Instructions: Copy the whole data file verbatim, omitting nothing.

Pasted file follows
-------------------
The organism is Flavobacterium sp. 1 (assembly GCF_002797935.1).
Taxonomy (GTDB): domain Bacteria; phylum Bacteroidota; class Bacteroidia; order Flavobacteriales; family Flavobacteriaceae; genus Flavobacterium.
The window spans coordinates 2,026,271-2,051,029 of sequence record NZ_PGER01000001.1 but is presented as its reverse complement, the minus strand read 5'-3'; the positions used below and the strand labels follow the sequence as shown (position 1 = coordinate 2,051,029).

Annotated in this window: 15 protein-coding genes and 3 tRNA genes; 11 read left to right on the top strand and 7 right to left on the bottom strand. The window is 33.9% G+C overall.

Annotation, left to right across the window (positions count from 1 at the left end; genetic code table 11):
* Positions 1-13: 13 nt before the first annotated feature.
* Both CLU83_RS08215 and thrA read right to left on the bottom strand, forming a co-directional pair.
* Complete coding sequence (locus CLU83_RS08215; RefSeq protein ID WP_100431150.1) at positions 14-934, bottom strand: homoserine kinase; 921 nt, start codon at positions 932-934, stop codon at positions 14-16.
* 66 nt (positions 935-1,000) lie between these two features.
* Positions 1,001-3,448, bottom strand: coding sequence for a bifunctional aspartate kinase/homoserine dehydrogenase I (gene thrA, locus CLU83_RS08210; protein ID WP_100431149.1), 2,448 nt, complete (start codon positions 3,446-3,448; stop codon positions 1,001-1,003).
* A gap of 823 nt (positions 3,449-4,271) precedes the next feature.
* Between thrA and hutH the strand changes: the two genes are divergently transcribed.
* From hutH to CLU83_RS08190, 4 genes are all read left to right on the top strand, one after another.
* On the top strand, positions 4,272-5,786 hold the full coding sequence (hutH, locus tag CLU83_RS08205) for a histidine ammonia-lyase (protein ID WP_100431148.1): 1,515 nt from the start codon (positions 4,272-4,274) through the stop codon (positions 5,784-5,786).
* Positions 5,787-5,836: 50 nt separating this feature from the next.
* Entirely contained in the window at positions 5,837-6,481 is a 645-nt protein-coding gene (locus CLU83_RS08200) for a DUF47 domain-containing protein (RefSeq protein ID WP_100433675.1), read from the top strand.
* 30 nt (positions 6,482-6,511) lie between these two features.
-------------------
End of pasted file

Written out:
The organism is Flavobacterium sp. 1 (assembly GCF_002797935.1).
Taxonomy (GTDB): domain Bacteria; phylum Bacteroidota; class Bacteroidia; order Flavobacteriales; family Flavobacteriaceae; genus Flavobacterium.
The window spans coordinates 2,026,271-2,051,029 of sequence record NZ_PGER01000001.1 but is presented as its reverse complement, the minus strand read 5'-3'; the positions used below and the strand labels follow the sequence as shown (position 1 = coordinate 2,051,029).

Annotated in this window: 15 protein-coding genes and 3 tRNA genes; 11 read left to right on the top strand and 7 right to left on the bottom strand. The window is 33.9% G+C overall.

Annotation, left to right across the window (positions count from 1 at the left end; genetic code table 11):
* Positions 1-13: 13 nt before the first annotated feature.
* Both CLU83_RS08215 and thrA read right to left on the bottom strand, forming a co-directional pair.
* Complete coding sequence (locus CLU83_RS08215; RefSeq protein ID WP_100431150.1) at positions 14-934, bottom strand: homoserine kinase; 921 nt, start codon at positions 932-934, stop codon at positions 14-16.
* 66 nt (positions 935-1,000) lie between these two features.
* Positions 1,001-3,448, bottom strand: coding sequence for a bifunctional aspartate kinase/homoserine dehydrogenase I (gene thrA, locus CLU83_RS08210; protein ID WP_100431149.1), 2,448 nt, complete (start codon positions 3,446-3,448; stop codon positions 1,001-1,003).
* A gap of 823 nt (positions 3,449-4,271) precedes the next feature.
* Between thrA and hutH the strand changes: the two genes are divergently transcribed.
* From hutH to CLU83_RS08190, 4 genes are all read left to right on the top strand, one after another.
* On the top strand, positions 4,272-5,786 hold the full coding sequence (hutH, locus tag CLU83_RS08205) for a histidine ammonia-lyase (protein ID WP_100431148.1): 1,515 nt from the start codon (positions 4,272-4,274) through the stop codon (positions 5,784-5,786).
* Positions 5,787-5,836: 50 nt separating this feature from the next.
* Entirely contained in the window at positions 5,837-6,481 is a 645-nt protein-coding gene (locus CLU83_RS08200) for a DUF47 domain-containing protein (RefSeq protein ID WP_100433675.1), read from the top strand.
* 30 nt (positions 6,482-6,511) lie between these two features.